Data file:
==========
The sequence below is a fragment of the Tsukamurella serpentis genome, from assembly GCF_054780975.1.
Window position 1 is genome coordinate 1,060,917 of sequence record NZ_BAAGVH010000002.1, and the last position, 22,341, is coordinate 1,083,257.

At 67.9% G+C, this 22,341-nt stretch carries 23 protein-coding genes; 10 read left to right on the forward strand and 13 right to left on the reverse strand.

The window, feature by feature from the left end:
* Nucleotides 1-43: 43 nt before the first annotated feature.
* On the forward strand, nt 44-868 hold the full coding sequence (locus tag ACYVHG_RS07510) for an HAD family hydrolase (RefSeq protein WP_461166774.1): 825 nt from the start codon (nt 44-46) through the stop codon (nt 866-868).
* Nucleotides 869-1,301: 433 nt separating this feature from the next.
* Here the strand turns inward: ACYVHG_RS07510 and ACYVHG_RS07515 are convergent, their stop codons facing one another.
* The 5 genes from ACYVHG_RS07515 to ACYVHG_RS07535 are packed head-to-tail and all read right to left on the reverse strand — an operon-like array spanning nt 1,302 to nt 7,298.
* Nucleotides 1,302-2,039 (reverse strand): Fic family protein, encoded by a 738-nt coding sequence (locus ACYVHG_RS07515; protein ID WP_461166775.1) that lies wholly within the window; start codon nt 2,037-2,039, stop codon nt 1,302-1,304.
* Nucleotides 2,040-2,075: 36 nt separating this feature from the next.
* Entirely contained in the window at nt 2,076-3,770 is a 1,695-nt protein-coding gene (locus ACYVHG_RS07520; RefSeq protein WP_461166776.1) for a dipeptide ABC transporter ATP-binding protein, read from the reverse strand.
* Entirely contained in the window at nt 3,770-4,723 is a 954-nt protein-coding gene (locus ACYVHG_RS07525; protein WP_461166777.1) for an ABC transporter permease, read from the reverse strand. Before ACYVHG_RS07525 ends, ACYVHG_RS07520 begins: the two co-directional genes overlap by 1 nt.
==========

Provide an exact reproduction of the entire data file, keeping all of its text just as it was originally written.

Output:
The sequence below is a fragment of the Tsukamurella serpentis genome, from assembly GCF_054780975.1.
Window position 1 is genome coordinate 1,060,917 of sequence record NZ_BAAGVH010000002.1, and the last position, 22,341, is coordinate 1,083,257.

At 67.9% G+C, this 22,341-nt stretch carries 23 protein-coding genes; 10 read left to right on the forward strand and 13 right to left on the reverse strand.

The window, feature by feature from the left end:
* Nucleotides 1-43: 43 nt before the first annotated feature.
* On the forward strand, nt 44-868 hold the full coding sequence (locus tag ACYVHG_RS07510) for an HAD family hydrolase (RefSeq protein WP_461166774.1): 825 nt from the start codon (nt 44-46) through the stop codon (nt 866-868).
* Nucleotides 869-1,301: 433 nt separating this feature from the next.
* Here the strand turns inward: ACYVHG_RS07510 and ACYVHG_RS07515 are convergent, their stop codons facing one another.
* The 5 genes from ACYVHG_RS07515 to ACYVHG_RS07535 are packed head-to-tail and all read right to left on the reverse strand — an operon-like array spanning nt 1,302 to nt 7,298.
* Nucleotides 1,302-2,039 (reverse strand): Fic family protein, encoded by a 738-nt coding sequence (locus ACYVHG_RS07515; protein ID WP_461166775.1) that lies wholly within the window; start codon nt 2,037-2,039, stop codon nt 1,302-1,304.
* Nucleotides 2,040-2,075: 36 nt separating this feature from the next.
* Entirely contained in the window at nt 2,076-3,770 is a 1,695-nt protein-coding gene (locus ACYVHG_RS07520; RefSeq protein WP_461166776.1) for a dipeptide ABC transporter ATP-binding protein, read from the reverse strand.
* Entirely contained in the window at nt 3,770-4,723 is a 954-nt protein-coding gene (locus ACYVHG_RS07525; protein WP_461166777.1) for an ABC transporter permease, read from the reverse strand. Before ACYVHG_RS07525 ends, ACYVHG_RS07520 begins: the two co-directional genes overlap by 1 nt.